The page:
Dan Hannan has an excellent column in the Telegraph today pointing out that whether you support Dominic Raab or not probably reflects your prior politics rather than the merits of the case – but even so, there is a clear problem now that ‘bullying’ is defined subjectively of allegations being weaponised against disliked bosses and colleagues. Here’s how it starts.
Which camp are you in? Is Dominic Raab a hatchet-faced tyrant who has finally had his come-uppance? Or is he the victim of snowflake snivel servants who can’t stand being given their instructions by someone who voted Leave? Here’s the thing. Whichever camp you’re in, I bet you were in it before the publication of Friday’s report. That’s how our minds work. We begin with our preferred conclusion, and then cast around for ways to sustain it, convinced all the while that we are being wholly rational, and that our critics must therefore be acting in bad faith.
For what it’s worth, my sympathies are firmly with the former Lord Chancellor, on three grounds. First, the allegation of bullying always struck me as implausible. In all our dealings, I have found Raab correct and courteous – despite his features being habitually set in an expression of apparent ferocity. Second, some civil servants plainly dislike being told what to do by ministers whose opinions they despise. Third, bullying is now defined subjectively, covering anything that makes anyone feel uncomfortable, even when there was plainly no malicious intent. We see this absurdity in complaints listed by the report: that Raab reminded an official of the civil service code, that he held up his hand for silence when staff were repeating themselves, that he complained about inadequate briefings.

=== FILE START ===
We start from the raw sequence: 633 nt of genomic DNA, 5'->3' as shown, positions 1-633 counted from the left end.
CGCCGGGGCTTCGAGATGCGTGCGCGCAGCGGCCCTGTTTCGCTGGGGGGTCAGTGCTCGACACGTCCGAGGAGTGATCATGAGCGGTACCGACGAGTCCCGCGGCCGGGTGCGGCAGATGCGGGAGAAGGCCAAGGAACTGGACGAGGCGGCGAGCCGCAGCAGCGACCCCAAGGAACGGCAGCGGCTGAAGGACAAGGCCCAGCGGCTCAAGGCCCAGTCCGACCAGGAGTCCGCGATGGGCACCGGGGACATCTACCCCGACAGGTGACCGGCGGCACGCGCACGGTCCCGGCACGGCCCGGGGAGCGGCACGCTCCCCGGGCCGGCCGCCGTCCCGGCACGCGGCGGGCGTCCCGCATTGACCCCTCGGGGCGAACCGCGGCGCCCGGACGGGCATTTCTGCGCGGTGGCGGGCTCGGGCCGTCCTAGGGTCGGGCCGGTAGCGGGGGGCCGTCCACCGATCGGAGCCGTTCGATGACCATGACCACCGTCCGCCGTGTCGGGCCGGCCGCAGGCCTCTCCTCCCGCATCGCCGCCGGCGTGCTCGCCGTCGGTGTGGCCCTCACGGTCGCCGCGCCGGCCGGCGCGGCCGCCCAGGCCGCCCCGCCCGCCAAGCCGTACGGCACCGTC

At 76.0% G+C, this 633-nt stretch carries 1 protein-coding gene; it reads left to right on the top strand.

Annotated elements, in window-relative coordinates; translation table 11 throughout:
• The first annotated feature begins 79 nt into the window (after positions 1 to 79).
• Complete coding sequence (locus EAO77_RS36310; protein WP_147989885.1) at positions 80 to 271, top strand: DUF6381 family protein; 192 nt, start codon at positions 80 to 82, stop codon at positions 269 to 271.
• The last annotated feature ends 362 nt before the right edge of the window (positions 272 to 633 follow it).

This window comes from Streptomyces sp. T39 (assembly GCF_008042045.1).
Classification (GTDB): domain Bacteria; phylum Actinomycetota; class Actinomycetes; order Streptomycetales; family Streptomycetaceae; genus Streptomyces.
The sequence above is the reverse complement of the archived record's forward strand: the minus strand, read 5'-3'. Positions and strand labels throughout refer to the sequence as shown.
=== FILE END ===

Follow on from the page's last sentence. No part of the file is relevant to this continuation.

You might object that I was always likely to come down on the former Deputy PM’s side. I have never hidden my view that power has shifted dangerously from Jim Hacker to Humphrey Appleby, that free-market policies are being deliberately frustrated by ideological bureaucrats, and that ‘bullying’ now often means being told to do your job.
But, if you are fair-minded, you must surely accept that the converse is at least as true. Those columnists and MPs who are now claiming to be outraged about Raab were silent about what were, by any conceivable measure, vastly more serious bullying allegations against John Bercow.
That, I’m afraid, is how politics works. We struggle to tell the difference between opposition and corruption – or, to flip it around, we blur the distinction between “integrity” and “agrees with me”. Which is why we should worry about the growing tendency to drive politicians from office through mock-judicial processes rather than through the voting urns.
Worth reading in full.
Not only bullying but also ‘harassment’ is now defined subjectively, including in laws and guidance made by this Conservative Government – an extension of the problem with subjective ‘hate speech’ that is often noted – so the Tories really only have themselves to blame for not realising sooner the danger in defining offences based only on ‘victim’ perception. In truth, the whole subjectivity of harm and offence – including the ‘believe the victim’ mantra – has crept into law and regulation in the past 20 years and it all needs reviewing and unpicking before any more harm is done.